We are delighted at the news that a new addition (or additions) are on the way in the royal family; the announcement that Catherine, Duchess of Cambridge is pregnant with the eventual heir to the throne is cause for celebration, and an opportunity to reflect upon a modernising monarchy.
The Red And The Blue wishes to minute hearty congratulations to their Royal Highnesses, William and Kate, on the announcement of the Duchess’ pregnancy with their first child.
It is to be hoped the pregnancy progresses smoothly, and that the condition for which Kate has been hospitalised — hyperemesis gravidarum, or a rare form of extreme morning sickness — is a hiccup in what we trust will be an enjoyable and otherwise trouble-free pregnancy experience.
It is necessary to make the observation that the Duchess is at high risk of miscarriage; the very early announcement (she is believed to be four weeks pregnant) combined with the morning sickness affliction means that it’s too early to be certain the pregnancy is viable.
But we will assume, and fervently hope, that it is.
The royal baby will some day be heir to the British throne; third in the line of succession, behind Prince Charles and Prince William.
Thanks to the abolition of the law of primogeniture — simply, the principle that male children always take precedence in the line of succession — Kate’s child will some day be the monarch irrespective of gender.
Much has been made in media reports across the world today that the condition the Duchess has been hospitalised for also predisposes her to a greater chance of bearing twins; in such an eventuality, it is the child born first who will become the eventual heir to the throne.
Were such an eventuality to transpire, it literally would be — to use an old idiom — “an heir and a spare.”
Readers will know that I am a devout constitutional monarchist, and for that reason alone I am greatly pleased to hear the news that became public at about 8.30pm last night in London (7.30am, AEDT).
Readers may or may not know, however, that my wife and I are also expecting: our second child is due in mid-February, and to that end I can relate (and, as appropriate, sympathise) with the life-changing experience William and Kate now find themselves embarking upon.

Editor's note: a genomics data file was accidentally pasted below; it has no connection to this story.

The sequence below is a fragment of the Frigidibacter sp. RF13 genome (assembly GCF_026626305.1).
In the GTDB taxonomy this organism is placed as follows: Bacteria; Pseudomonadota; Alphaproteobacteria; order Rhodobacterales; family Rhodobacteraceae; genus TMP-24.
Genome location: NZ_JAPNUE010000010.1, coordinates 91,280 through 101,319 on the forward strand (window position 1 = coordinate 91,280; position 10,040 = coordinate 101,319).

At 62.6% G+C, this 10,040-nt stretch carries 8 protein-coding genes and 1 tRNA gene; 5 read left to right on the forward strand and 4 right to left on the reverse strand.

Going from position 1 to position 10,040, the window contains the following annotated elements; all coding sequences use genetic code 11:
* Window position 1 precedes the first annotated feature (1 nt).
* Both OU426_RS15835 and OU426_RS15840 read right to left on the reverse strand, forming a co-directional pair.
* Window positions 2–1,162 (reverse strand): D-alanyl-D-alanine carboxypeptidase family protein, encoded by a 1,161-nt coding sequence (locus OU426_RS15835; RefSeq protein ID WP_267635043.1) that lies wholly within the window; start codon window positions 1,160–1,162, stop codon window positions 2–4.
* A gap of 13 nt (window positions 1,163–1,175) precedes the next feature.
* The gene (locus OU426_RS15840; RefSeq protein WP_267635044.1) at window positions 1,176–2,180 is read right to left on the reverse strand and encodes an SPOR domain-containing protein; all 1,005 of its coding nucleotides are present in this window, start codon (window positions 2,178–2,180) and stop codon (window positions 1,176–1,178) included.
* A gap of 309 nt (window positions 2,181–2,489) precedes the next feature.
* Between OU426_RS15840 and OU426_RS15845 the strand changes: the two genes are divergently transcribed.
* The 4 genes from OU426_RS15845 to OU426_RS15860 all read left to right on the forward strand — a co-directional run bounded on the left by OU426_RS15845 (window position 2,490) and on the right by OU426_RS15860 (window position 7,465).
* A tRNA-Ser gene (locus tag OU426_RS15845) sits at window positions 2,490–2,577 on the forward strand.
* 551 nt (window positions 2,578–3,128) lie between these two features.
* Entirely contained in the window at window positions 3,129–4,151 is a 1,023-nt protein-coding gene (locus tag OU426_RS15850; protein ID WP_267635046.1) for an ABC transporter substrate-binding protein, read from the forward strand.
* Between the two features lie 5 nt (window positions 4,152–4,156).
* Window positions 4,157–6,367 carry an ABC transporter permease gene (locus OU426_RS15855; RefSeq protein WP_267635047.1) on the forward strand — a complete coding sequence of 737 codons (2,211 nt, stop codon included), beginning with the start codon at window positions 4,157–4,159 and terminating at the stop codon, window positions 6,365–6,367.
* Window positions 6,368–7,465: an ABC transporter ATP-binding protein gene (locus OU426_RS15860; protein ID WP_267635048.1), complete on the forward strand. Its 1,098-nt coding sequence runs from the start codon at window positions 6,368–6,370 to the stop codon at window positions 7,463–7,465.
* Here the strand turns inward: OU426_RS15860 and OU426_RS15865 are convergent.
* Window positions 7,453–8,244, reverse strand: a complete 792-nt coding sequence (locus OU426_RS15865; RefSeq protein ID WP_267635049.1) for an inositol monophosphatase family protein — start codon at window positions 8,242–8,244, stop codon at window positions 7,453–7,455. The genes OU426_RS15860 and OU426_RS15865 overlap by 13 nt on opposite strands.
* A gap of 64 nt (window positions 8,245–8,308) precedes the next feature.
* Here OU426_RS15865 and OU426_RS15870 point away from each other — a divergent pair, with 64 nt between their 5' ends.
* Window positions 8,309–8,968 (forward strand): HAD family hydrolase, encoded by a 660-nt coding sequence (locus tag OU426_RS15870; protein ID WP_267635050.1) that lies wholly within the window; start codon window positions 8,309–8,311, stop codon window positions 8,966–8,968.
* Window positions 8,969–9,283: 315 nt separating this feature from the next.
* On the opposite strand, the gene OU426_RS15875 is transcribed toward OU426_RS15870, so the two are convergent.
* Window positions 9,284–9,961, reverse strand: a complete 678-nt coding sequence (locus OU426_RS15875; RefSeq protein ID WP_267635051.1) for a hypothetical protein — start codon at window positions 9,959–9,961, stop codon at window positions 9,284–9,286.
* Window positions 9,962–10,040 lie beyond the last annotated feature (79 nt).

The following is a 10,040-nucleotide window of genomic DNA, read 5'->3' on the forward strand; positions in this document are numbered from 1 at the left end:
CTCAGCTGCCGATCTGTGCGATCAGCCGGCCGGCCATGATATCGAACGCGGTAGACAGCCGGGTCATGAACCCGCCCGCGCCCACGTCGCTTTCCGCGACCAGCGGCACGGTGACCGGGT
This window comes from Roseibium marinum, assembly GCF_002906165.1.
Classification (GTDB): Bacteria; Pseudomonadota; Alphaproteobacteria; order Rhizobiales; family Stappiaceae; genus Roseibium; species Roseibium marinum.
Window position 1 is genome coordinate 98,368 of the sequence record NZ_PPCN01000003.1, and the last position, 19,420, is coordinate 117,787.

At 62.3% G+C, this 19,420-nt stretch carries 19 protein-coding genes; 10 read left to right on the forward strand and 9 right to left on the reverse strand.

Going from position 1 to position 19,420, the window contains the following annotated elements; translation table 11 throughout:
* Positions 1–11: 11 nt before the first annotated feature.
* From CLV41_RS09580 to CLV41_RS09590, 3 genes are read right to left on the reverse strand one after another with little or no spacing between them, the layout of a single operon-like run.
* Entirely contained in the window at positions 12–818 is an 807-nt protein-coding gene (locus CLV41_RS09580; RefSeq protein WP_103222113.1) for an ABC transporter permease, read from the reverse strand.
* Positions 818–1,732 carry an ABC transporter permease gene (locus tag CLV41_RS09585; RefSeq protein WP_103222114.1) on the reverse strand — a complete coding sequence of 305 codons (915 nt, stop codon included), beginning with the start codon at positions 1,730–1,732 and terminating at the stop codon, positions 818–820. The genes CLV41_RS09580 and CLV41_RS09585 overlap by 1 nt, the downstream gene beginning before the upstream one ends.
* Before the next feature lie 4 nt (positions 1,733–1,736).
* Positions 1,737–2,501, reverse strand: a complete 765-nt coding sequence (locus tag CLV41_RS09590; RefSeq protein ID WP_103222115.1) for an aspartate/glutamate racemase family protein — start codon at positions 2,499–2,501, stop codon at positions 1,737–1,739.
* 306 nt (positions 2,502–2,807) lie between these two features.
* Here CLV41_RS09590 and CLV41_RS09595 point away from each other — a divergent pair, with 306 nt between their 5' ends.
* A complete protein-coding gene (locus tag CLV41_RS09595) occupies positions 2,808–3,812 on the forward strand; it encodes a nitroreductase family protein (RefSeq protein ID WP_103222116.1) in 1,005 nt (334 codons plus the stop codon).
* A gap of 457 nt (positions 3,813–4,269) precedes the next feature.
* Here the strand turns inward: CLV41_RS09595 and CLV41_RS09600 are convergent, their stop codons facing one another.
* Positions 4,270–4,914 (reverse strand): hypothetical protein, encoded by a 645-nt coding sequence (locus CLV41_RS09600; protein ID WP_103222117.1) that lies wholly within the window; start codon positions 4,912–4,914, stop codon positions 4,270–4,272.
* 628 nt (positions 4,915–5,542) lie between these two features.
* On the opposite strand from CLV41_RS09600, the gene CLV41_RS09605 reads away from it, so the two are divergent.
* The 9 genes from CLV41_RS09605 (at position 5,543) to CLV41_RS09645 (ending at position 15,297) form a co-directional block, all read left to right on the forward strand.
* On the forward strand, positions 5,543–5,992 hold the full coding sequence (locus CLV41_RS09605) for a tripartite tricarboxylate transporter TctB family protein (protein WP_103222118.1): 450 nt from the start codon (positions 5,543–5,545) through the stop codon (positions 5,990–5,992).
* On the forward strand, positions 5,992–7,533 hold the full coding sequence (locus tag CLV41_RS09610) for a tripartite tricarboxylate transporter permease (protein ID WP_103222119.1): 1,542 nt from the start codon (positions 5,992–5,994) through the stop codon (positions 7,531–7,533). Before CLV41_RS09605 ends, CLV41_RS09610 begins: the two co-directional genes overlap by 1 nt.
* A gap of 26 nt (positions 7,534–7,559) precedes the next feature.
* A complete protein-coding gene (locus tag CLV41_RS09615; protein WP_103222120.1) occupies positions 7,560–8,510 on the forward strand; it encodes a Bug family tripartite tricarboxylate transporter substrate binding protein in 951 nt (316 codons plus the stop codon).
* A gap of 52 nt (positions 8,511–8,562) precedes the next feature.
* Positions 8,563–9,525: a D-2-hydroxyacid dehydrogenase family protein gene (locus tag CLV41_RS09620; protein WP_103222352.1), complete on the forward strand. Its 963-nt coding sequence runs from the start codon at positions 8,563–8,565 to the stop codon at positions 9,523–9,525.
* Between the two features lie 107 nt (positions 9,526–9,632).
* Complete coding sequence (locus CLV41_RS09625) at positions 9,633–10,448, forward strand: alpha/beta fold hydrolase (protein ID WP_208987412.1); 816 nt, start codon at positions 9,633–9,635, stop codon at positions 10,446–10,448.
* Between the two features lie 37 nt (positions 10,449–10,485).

And it will be life-changing, because the Duke and Duchess — more than any generation of royals that preceded them — are determined to live as their own people.
I have always had a lot of time for William; I don’t subscribe to the cack-brained popular view that he should automatically become King when his grandmother dies, but I do think he will make a fine King one day.
And I am already on the record in describing Kate as a lovely girl, pretty as hell, and who on the personal level will be precisely the foil William requires as he assumes ever more responsibility, and ultimately becomes King.
William and Kate represent the future of the monarchy; contemporary, well-adjusted and independently minded, the traditionalism of William and freshness of Kate have breathed fresh life into public affection for this ancient, yet critical, institution.
The monarchy is modernising; the fact William was able to marry a commoner is a good example of the institution adapting to the times; the removal of the law of primogeniture and the lifting of the bar on a future monarch marrying a Catholic (Charles and Camilla) are others.
There is every indication that the British monarchy is becoming an institution far more representative of, and relevant to, the lives of its subjects, both in Britain and around the Commonwealth.
And we will see more of the monarchy in Australia, and of William and Kate especially; as the years have passed and the means to travel have become easier, our sovereign and her heirs have visited more and more often; Charles even lived here for a time, and there is ample evidence that his deep love and real affection for Australia and Australians is well-shared by his eldest son.
In Australia, approval of the monarchy has recovered in recent years, and now sits just below 60%; I would be surprised to see this country become a republic in my lifetime, and as I’m 40 I would like to think that that will not be for many years yet.
And the monarchy does matter in Australia; by accident of history, it confers upon us the best system of government in the form of constitutional monarchy; as I have argued many times with many people, it’s not necessary to “love” to royal family to appreciate the system it confers upon us — nor to recognise the pitfalls and dangers inherent in the alternative.
For now though — in forsaking an argument — I close as I started; wishing the Duke and Duchess the very best with their pregnancy experience, and deepest congratulations on the news of their impending arrival.
Oh, for what it’s worth — George for a boy, and Elizabeth for a girl…
God Save The Kid!